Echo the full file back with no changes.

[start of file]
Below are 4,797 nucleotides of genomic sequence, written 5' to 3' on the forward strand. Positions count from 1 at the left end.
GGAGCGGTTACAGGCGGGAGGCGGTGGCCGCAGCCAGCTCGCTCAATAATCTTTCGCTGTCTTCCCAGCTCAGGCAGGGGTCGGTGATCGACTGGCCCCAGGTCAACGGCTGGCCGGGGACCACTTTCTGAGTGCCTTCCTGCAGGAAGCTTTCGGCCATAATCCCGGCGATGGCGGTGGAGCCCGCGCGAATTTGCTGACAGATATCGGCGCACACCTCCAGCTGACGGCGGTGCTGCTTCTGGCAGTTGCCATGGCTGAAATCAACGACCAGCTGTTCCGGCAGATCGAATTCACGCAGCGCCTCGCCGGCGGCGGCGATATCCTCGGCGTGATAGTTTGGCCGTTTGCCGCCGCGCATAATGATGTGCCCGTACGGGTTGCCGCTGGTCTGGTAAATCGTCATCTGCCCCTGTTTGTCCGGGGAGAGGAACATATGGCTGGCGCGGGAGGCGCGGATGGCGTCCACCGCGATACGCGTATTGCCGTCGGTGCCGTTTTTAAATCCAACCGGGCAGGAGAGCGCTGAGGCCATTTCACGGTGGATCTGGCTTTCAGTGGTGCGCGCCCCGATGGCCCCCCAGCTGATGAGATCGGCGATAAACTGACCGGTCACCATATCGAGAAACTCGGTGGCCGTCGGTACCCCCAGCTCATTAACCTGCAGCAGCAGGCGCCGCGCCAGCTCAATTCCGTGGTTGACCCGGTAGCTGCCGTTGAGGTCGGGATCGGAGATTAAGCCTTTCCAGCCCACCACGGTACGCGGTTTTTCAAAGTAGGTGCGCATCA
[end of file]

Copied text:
Below are 4,797 nucleotides of genomic sequence, written 5' to 3' on the forward strand. Positions count from 1 at the left end.
GGAGCGGTTACAGGCGGGAGGCGGTGGCCGCAGCCAGCTCGCTCAATAATCTTTCGCTGTCTTCCCAGCTCAGGCAGGGGTCGGTGATCGACTGGCCCCAGGTCAACGGCTGGCCGGGGACCACTTTCTGAGTGCCTTCCTGCAGGAAGCTTTCGGCCATAATCCCGGCGATGGCGGTGGAGCCCGCGCGAATTTGCTGACAGATATCGGCGCACACCTCCAGCTGACGGCGGTGCTGCTTCTGGCAGTTGCCATGGCTGAAATCAACGACCAGCTGTTCCGGCAGATCGAATTCACGCAGCGCCTCGCCGGCGGCGGCGATATCCTCGGCGTGATAGTTTGGCCGTTTGCCGCCGCGCATAATGATGTGCCCGTACGGGTTGCCGCTGGTCTGGTAAATCGTCATCTGCCCCTGTTTGTCCGGGGAGAGGAACATATGGCTGGCGCGGGAGGCGCGGATGGCGTCCACCGCGATACGCGTATTGCCGTCGGTGCCGTTTTTAAATCCAACCGGGCAGGAGAGCGCTGAGGCCATTTCACGGTGGATCTGGCTTTCAGTGGTGCGCGCCCCGATGGCCCCCCAGCTGATGAGATCGGCGATAAACTGACCGGTCACCATATCGAGAAACTCGGTGGCCGTCGGTACCCCCAGCTCATTAACCTGCAGCAGCAGGCGCCGCGCCAGCTCAATTCCGTGGTTGACCCGGTAGCTGCCGTTGAGGTCGGGATCGGAGATTAAGCCTTTCCAGCCCACCACGGTACGCGGTTTTTCAAAGTAGGTGCGCATCA